Probably most people would feel it was worth taking lunch to work with them rather than buying it each day, using the savings to overpay. But probably most people wouldn't feel that it was worth walking or cycling to work rather than driving or taking the train or bus. It's really all down to what matters to you - whether the activity is worth the money, or whether you'd rather forego the activity and make the savings on the mortgage. You have to remember that any money you put towards your mortgage in the early days will save you two or three times that amount overall - so is that huge tv worth three times its price to you? Maybe not. Or maybe it will give you enough pleasure that it really is.
    What do you do at the end of it? Do you start amassing a fortune? Spend it all? I'm just not sure what the benefits are?

    Our mid-term goal is to help fund our kids through university by buying properties that they can live in (thus substantially reducing their expenses) and rent out rooms to other students (thus covering most or all of the mortgage payments). Long-term, those properties will be an investment for us, increasing our income.

    But that's *our* plan, and yours might be completely different. What do *you* want to do? And what are you willing to do now to facilitate it? Those are the real questions. Not "is it worth it?", but "what is it worth?"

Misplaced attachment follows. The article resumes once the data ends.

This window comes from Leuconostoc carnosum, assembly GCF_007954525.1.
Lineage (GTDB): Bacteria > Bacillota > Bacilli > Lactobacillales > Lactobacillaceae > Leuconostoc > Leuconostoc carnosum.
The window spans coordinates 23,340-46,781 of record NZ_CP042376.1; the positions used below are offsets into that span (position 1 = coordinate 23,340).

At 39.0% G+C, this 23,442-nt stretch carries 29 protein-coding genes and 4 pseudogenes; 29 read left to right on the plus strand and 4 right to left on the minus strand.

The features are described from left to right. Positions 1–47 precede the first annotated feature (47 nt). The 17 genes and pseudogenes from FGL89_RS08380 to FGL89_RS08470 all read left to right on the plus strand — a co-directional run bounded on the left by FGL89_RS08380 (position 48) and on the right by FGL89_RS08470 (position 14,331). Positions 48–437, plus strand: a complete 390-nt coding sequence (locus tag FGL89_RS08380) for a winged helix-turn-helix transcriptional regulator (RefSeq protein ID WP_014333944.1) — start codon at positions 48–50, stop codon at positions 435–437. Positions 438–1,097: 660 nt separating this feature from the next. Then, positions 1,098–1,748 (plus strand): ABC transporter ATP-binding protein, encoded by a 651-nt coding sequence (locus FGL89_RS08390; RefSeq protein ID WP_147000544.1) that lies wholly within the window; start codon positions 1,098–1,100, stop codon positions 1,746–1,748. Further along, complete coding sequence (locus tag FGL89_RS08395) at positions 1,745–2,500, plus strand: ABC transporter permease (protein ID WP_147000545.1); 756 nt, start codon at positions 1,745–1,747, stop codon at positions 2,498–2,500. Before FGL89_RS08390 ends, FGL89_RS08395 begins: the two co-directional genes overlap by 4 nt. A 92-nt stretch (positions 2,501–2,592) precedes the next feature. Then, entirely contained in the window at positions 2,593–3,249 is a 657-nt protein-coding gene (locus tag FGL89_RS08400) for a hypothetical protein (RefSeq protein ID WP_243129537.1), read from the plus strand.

• unionjack81unionjack81 Forumite
    34 Posts
    But that's *our* plan, and yours might be completely different. What do *you* want to do? And what are you willing to do now to facilitate it? Those are the real questions. Not "is it worth it?", but "what is it worth?"

    Very profound :T. You should become a philosopher blueberrypie :rotfl:

    I think I was just feeling rather disillusioned the day I wrote that original message. I am definitely well and truely back on track thanks to the motivational comments in the replies.

    My wife and I are waiting until we are 30 before deciding on whether to have kids or not. Really, that was the big sacrifice I was considering because I don't think I could overpay at the same rate if I had kids since my wife would probably end up staying off work and my expenses would incrase. However, someone once said to me that kids are the only worthwhile investment you make in life. Not wanting to go to deep and meaningful on a moneysaving forum (lol) I will not develop this point further.

    Thanks again :beer:
This discussion has been closed.
Latest MSE News and Guides